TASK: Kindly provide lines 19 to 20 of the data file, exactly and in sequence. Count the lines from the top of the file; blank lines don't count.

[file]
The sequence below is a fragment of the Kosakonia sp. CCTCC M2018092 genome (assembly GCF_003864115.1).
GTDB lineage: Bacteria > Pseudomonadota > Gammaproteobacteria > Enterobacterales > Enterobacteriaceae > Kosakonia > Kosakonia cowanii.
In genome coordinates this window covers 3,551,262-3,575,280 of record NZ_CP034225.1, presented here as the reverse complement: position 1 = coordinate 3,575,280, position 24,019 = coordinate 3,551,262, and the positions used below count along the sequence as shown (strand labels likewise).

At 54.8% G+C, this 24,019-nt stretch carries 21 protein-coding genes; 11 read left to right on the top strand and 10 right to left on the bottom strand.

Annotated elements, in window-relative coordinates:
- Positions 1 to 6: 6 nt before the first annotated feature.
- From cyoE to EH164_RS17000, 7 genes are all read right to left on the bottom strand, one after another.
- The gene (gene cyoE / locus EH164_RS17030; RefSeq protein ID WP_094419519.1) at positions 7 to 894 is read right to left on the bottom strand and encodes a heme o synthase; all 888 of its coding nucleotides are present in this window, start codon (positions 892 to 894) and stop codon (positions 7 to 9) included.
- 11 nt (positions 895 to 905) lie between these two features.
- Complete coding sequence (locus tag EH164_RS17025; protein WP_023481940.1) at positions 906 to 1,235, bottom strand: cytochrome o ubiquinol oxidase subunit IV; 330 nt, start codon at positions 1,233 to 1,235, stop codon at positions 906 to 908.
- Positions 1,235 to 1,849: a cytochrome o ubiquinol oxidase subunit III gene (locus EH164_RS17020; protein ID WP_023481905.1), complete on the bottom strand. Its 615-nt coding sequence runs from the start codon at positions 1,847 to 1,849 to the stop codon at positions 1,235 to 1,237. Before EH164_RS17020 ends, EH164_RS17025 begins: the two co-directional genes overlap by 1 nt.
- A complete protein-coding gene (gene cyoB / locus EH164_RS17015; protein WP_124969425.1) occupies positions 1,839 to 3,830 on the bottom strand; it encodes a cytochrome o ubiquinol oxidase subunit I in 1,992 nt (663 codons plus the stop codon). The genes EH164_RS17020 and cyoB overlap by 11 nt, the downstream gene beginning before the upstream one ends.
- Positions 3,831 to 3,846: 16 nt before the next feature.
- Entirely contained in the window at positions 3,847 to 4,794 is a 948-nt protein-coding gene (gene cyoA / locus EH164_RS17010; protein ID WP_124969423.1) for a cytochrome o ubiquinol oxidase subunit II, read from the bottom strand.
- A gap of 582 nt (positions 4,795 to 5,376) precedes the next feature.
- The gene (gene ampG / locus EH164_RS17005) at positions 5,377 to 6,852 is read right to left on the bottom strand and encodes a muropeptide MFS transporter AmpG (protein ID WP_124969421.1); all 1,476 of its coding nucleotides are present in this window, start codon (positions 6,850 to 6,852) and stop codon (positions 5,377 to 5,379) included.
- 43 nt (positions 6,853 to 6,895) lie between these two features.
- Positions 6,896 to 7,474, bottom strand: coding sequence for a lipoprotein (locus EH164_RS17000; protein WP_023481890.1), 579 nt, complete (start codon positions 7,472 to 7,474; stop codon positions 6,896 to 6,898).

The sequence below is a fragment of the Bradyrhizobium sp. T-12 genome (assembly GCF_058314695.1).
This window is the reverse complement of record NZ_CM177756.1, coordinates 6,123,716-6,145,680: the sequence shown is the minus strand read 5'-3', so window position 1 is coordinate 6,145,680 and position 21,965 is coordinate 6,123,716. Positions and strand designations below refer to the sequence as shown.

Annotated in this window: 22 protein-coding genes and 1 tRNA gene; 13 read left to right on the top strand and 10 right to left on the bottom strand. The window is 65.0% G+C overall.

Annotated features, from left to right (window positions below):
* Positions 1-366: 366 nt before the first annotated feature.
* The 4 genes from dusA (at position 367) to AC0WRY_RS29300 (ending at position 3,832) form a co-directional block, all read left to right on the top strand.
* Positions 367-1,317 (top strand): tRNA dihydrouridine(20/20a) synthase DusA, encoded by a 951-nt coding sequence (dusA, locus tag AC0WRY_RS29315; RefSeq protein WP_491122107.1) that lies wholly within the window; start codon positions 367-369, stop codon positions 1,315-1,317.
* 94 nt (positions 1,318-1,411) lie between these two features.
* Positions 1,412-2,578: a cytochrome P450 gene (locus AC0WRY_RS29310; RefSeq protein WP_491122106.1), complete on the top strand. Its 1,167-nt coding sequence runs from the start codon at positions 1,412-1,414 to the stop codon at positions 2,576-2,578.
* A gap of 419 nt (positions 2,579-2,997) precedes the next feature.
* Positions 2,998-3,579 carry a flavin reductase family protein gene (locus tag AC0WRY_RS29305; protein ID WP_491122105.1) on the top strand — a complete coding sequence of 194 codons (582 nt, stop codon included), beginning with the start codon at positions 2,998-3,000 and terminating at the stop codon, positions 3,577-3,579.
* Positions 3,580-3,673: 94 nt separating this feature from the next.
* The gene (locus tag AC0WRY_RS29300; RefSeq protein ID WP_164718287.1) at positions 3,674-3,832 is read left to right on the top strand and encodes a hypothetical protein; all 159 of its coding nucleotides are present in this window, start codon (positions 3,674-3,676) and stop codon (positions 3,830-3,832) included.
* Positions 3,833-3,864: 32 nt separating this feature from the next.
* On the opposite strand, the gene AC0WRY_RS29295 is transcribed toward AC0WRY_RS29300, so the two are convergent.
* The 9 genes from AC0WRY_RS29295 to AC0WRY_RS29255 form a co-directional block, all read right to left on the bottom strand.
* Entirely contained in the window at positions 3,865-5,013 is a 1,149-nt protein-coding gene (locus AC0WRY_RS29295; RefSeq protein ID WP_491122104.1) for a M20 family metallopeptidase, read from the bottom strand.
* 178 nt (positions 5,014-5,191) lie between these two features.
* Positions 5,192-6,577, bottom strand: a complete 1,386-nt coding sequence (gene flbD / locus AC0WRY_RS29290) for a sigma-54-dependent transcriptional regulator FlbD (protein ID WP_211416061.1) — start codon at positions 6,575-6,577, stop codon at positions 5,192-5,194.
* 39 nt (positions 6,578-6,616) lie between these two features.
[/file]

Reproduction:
The sequence below is a fragment of the Bradyrhizobium sp. T-12 genome (assembly GCF_058314695.1).
This window is the reverse complement of record NZ_CM177756.1, coordinates 6,123,716-6,145,680: the sequence shown is the minus strand read 5'-3', so window position 1 is coordinate 6,145,680 and position 21,965 is coordinate 6,123,716. Positions and strand designations below refer to the sequence as shown.